At the same time as previously male-dominated work in industry and manufacturing has been in decline, more women than ever before have entered the labour market, the well-paid professions in particular. In 2014, women made up 60 per cent of practising vets and next year there will be more women doctors than men. There has been a sharp increase in the number of female academics and 60 per cent of newly qualified solicitors are now women. As Nicky Morgan points out, one million more women have entered paid employment since 2010, and women’s salaries are rising. These changes in the labour market are evident in the way the gender pay gap has fallen: men’s pay has failed to keep pace with the increase in women’s pay. Since 1997, women’s wages have grown by 74.5 per cent, while, over the same period, men’s pay has increased by a much lower 57.4 per cent.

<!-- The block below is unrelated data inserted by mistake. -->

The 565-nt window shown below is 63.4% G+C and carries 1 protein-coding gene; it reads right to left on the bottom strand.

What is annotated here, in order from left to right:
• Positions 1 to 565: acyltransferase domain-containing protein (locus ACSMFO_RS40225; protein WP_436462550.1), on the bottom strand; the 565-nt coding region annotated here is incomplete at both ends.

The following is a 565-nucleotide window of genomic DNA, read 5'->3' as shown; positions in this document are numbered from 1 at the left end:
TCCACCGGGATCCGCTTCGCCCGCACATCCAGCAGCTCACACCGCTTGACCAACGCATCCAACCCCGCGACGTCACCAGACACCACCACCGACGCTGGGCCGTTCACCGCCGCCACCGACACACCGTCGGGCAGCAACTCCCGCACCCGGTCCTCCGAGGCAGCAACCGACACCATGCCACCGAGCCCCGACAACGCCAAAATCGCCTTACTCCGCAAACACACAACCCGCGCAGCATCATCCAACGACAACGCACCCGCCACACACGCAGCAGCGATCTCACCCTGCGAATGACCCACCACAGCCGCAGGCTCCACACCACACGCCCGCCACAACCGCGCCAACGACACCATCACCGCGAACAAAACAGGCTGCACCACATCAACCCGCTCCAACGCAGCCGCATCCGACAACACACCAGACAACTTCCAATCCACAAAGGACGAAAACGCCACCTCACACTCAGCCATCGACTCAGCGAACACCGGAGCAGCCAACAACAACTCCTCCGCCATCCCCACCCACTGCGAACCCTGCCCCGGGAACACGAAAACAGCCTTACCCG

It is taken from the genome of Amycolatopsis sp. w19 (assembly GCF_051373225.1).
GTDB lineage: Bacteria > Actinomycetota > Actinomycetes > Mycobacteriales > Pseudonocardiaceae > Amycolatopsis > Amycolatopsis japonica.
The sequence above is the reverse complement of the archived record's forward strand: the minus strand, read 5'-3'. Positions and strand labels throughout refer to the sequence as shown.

Although many middle-class women are doing really well and are better off than ever before, this is not the case for everyone. Ironically, today’s pay-gap campaigners, with their myopic focus on gender, miss the far greater wage differentials between people in different sections of society. The focus on bonus payments and the representation of women on executive boards reveals the elite nature of the pay-gap campaigners’ concerns.

The latest proposals for the publication of pay-gap league tables are unlikely to tell us anything we do not already know. However, they may well make life worse for many men and women. In a bid to reduce an already shrinking average gender pay gap, the wages of men could be held down further. Meanwhile, young women may be denied the lower-paid, entry-level positions that might allow them to work their way up in a company, or, when they have children, they may find requests for part-time employment are turned down.